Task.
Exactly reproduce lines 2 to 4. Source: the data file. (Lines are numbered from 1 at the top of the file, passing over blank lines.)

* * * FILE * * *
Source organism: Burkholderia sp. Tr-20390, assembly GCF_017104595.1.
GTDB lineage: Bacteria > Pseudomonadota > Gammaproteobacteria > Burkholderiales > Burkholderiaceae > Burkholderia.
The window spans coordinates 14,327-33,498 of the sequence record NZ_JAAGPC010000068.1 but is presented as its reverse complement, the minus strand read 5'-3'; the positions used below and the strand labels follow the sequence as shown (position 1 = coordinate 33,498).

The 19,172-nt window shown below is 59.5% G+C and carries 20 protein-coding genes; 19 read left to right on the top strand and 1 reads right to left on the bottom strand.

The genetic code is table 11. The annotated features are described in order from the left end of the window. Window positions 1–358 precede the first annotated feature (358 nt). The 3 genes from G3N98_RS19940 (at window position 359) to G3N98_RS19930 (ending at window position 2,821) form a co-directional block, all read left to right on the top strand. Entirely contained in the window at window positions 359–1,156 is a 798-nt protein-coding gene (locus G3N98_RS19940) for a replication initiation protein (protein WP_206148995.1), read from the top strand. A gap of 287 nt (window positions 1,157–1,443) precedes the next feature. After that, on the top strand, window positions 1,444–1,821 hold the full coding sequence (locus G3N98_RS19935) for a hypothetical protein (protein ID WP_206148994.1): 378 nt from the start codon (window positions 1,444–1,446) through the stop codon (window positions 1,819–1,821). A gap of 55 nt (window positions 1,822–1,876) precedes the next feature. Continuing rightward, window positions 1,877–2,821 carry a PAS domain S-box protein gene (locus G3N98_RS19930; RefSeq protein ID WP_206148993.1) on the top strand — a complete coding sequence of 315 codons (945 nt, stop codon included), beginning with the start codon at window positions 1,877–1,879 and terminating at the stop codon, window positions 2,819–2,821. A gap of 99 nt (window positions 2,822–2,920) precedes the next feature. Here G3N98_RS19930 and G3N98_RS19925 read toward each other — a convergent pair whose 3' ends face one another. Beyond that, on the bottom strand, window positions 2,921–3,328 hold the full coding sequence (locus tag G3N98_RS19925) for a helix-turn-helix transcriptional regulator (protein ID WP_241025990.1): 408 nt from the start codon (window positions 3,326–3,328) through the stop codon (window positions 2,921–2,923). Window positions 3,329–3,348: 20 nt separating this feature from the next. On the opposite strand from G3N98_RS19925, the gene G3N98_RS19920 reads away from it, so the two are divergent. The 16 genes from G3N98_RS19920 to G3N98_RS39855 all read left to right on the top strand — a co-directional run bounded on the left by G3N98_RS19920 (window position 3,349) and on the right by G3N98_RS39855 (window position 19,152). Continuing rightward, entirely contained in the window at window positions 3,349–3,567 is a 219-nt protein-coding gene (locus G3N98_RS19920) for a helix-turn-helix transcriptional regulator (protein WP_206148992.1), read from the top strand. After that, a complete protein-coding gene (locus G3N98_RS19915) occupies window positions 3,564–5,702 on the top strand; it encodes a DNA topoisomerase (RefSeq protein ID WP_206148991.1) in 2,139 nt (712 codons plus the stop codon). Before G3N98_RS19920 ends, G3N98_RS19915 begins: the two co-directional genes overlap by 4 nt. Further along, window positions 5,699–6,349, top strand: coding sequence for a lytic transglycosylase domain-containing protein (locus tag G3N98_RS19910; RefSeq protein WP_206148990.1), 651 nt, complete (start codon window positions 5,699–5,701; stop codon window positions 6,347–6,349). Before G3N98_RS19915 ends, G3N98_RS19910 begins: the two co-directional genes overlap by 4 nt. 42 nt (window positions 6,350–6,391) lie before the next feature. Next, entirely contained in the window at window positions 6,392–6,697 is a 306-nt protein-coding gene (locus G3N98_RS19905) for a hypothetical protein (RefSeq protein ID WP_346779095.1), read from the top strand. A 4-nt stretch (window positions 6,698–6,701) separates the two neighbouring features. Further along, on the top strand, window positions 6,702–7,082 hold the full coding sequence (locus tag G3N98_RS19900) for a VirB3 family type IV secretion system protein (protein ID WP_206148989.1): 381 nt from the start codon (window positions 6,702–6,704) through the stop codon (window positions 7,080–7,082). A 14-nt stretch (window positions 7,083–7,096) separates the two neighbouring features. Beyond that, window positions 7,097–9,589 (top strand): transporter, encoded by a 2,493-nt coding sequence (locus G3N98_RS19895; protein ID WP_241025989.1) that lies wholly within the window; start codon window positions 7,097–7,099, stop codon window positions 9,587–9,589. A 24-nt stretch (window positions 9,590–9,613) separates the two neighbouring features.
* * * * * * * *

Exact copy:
GTDB lineage: Bacteria > Pseudomonadota > Gammaproteobacteria > Burkholderiales > Burkholderiaceae > Burkholderia.
The window spans coordinates 14,327-33,498 of the sequence record NZ_JAAGPC010000068.1 but is presented as its reverse complement, the minus strand read 5'-3'; the positions used below and the strand labels follow the sequence as shown (position 1 = coordinate 33,498).

The 19,172-nt window shown below is 59.5% G+C and carries 20 protein-coding genes; 19 read left to right on the top strand and 1 reads right to left on the bottom strand.